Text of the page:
Called a Hodoscope (from the Greek "hodos" for way or path, and "skopos:" an observer) it is a type of detector commonly used in particle physics that make use of an array of detectors to determine the trajectory of an energetic particle.
When a muon flies through the detector, it will trigger two tubes simultaneously. By graphing which of the two tubes are triggered on an array of 81 LEDs, it gives an indication that a muon was detected as well as where it struck.
The detector minimises background radiation using some shielding (brass plates) between the layers of tubes and also method of called coincidence detection. Muons travel through matter very easily passing through the brass plates and both axes of the detector without effort, whereas the terrestrial radiation will not. Consequently anything detected in both axes of the detector simultaneously is more likely to be a muon than local background radiation in, around and near the detector.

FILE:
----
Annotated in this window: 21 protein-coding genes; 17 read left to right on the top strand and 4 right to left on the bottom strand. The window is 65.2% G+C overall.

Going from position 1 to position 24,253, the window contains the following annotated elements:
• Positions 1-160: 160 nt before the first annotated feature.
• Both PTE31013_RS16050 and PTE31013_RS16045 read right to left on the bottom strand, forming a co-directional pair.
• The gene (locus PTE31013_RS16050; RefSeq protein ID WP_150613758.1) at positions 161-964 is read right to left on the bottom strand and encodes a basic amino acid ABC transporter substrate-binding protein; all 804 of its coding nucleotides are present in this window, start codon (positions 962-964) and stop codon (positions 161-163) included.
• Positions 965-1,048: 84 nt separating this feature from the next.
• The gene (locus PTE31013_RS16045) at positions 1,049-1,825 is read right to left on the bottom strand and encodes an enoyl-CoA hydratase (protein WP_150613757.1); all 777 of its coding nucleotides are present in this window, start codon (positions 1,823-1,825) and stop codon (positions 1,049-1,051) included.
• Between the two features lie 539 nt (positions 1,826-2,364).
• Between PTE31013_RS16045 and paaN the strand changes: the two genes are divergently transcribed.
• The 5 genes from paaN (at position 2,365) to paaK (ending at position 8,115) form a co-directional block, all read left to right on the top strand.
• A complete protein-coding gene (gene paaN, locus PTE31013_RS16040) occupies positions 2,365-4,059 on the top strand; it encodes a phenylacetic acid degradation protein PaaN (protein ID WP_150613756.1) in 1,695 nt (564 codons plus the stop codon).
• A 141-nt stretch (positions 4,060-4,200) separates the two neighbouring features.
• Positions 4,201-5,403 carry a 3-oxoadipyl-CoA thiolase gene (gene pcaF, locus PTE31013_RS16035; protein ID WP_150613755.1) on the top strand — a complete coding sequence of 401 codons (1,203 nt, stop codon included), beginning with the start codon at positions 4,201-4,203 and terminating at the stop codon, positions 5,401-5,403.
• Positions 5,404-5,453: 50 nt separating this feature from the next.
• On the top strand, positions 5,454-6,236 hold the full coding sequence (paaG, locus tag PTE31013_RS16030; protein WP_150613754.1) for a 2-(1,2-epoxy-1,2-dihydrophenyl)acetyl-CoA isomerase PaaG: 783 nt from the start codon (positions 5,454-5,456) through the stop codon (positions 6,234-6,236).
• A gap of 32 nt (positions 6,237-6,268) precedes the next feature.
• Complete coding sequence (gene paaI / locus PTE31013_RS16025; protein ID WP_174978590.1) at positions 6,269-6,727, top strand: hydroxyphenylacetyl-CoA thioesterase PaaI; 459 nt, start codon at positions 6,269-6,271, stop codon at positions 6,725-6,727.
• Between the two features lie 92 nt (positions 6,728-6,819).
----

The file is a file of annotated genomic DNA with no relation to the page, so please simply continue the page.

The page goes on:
Figure 1. Basic overview operation of the 81 (9x9) Pixel hodoscope
Figure 2 Primary overall circuit using a simple LED Matrix for coincidence detection.
Note: The IC used in this desing a 74HC14 and not 74LS14. The 74HC14 is a high-speed Si-gate CMOS device Low-power Schottky TTL. It provides six inverting buffers with Schmitt-trigger action. It transforms slowly changing input signals into sharply defined, jitter-free output signals.